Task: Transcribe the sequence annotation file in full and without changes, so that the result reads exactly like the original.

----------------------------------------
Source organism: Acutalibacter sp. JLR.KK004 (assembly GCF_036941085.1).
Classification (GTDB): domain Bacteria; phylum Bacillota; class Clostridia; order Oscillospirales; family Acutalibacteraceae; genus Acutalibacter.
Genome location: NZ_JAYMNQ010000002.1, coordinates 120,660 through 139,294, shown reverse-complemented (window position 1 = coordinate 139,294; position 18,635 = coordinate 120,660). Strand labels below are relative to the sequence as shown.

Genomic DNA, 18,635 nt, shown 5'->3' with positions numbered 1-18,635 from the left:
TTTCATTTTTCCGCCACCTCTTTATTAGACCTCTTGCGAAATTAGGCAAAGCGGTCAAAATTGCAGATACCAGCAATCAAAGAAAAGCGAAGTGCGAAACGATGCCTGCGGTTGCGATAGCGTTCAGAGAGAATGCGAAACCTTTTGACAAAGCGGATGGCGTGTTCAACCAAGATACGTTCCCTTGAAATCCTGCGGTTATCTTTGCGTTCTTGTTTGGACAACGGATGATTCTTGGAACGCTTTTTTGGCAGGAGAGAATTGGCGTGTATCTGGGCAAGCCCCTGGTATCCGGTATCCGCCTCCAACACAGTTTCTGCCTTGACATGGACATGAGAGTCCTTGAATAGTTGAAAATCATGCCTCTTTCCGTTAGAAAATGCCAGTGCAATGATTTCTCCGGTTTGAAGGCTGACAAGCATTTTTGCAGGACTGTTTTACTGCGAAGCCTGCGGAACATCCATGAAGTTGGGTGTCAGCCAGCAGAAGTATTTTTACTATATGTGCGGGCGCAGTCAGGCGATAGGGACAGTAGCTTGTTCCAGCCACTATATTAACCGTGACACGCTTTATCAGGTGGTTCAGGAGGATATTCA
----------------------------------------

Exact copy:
Source organism: Acutalibacter sp. JLR.KK004 (assembly GCF_036941085.1).
Classification (GTDB): domain Bacteria; phylum Bacillota; class Clostridia; order Oscillospirales; family Acutalibacteraceae; genus Acutalibacter.
Genome location: NZ_JAYMNQ010000002.1, coordinates 120,660 through 139,294, shown reverse-complemented (window position 1 = coordinate 139,294; position 18,635 = coordinate 120,660). Strand labels below are relative to the sequence as shown.

Genomic DNA, 18,635 nt, shown 5'->3' with positions numbered 1-18,635 from the left:
TTTCATTTTTCCGCCACCTCTTTATTAGACCTCTTGCGAAATTAGGCAAAGCGGTCAAAATTGCAGATACCAGCAATCAAAGAAAAGCGAAGTGCGAAACGATGCCTGCGGTTGCGATAGCGTTCAGAGAGAATGCGAAACCTTTTGACAAAGCGGATGGCGTGTTCAACCAAGATACGTTCCCTTGAAATCCTGCGGTTATCTTTGCGTTCTTGTTTGGACAACGGATGATTCTTGGAACGCTTTTTTGGCAGGAGAGAATTGGCGTGTATCTGGGCAAGCCCCTGGTATCCGGTATCCGCCTCCAACACAGTTTCTGCCTTGACATGGACATGAGAGTCCTTGAATAGTTGAAAATCATGCCTCTTTCCGTTAGAAAATGCCAGTGCAATGATTTCTCCGGTTTGAAGGCTGACAAGCATTTTTGCAGGACTGTTTTACTGCGAAGCCTGCGGAACATCCATGAAGTTGGGTGTCAGCCAGCAGAAGTATTTTTACTATATGTGCGGGCGCAGTCAGGCGATAGGGACAGTAGCTTGTTCCAGCCACTATATTAACCGTGACACGCTTTATCAGGTGGTTCAGGAGGATATTCA